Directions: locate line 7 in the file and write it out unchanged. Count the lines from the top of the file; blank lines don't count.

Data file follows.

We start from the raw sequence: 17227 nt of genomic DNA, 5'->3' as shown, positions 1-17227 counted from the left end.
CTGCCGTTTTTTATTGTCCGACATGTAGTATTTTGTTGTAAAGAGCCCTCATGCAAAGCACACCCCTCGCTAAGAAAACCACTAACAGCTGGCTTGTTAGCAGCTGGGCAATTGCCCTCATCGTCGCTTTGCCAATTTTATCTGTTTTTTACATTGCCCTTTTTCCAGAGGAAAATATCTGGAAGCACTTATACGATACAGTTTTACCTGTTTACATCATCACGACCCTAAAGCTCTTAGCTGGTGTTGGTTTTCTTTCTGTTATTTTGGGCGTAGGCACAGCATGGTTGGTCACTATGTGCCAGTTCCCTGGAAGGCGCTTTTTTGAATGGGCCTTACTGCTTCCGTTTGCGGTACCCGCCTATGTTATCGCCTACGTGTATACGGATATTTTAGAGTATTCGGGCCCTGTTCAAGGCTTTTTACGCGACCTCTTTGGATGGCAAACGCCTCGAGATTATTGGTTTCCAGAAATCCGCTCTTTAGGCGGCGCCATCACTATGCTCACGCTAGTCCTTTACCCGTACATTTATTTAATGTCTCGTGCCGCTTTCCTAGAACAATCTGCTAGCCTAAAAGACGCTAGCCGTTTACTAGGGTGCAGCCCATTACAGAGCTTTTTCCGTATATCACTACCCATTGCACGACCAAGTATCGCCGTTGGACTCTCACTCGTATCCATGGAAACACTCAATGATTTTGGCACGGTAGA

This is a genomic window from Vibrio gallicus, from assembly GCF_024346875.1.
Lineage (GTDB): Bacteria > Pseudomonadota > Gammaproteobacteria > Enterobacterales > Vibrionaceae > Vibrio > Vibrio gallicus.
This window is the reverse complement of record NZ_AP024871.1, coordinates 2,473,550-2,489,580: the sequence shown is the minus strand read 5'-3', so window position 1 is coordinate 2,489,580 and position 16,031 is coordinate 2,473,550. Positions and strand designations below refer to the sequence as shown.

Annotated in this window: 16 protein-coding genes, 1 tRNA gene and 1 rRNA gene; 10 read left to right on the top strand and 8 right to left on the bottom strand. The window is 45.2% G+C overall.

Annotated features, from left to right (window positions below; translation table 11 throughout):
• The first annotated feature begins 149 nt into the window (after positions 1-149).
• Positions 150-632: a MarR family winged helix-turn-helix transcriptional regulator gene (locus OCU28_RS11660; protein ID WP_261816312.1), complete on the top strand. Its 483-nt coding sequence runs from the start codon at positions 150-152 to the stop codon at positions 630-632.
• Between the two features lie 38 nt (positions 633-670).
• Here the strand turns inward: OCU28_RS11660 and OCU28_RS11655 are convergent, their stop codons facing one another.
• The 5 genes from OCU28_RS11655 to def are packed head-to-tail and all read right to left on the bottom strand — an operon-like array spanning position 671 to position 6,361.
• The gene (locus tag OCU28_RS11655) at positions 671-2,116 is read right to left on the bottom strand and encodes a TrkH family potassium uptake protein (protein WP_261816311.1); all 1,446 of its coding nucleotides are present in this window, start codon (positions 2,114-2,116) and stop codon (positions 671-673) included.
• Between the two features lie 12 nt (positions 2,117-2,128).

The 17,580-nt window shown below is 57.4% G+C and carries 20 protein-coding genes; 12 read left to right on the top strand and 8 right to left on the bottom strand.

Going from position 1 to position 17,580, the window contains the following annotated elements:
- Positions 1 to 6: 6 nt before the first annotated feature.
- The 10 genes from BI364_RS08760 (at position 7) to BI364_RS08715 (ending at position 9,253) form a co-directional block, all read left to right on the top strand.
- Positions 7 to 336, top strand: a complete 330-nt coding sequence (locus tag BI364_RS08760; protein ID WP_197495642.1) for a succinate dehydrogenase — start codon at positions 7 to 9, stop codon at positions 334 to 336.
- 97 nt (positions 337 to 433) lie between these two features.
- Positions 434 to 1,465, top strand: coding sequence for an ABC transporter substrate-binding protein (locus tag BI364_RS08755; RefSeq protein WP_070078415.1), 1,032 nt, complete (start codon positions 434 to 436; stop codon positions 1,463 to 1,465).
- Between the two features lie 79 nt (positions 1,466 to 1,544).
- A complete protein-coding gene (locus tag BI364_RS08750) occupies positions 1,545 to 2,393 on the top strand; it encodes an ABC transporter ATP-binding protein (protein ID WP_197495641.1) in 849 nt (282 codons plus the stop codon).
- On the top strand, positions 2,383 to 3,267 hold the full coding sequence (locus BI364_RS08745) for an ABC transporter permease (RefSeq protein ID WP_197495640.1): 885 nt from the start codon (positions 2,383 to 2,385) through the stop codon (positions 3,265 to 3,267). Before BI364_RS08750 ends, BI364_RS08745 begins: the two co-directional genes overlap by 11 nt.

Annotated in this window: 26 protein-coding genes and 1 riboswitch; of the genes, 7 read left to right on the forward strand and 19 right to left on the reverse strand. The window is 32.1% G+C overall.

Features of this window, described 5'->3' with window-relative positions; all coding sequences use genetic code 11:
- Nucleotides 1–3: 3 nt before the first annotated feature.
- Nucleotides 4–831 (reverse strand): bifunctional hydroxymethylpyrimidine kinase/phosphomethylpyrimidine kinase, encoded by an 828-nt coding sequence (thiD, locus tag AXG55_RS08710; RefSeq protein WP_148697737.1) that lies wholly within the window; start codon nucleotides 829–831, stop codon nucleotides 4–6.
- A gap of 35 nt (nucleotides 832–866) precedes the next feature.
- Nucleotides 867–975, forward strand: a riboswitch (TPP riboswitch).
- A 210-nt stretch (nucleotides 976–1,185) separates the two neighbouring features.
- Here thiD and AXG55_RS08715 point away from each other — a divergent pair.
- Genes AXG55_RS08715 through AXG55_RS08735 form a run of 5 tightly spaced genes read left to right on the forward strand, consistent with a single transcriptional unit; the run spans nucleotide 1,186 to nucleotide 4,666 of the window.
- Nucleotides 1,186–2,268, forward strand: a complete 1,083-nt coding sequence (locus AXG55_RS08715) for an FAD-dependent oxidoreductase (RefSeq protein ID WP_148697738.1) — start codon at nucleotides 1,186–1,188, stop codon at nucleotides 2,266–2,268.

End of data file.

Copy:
Annotated features, from left to right (window positions below; translation table 11 throughout):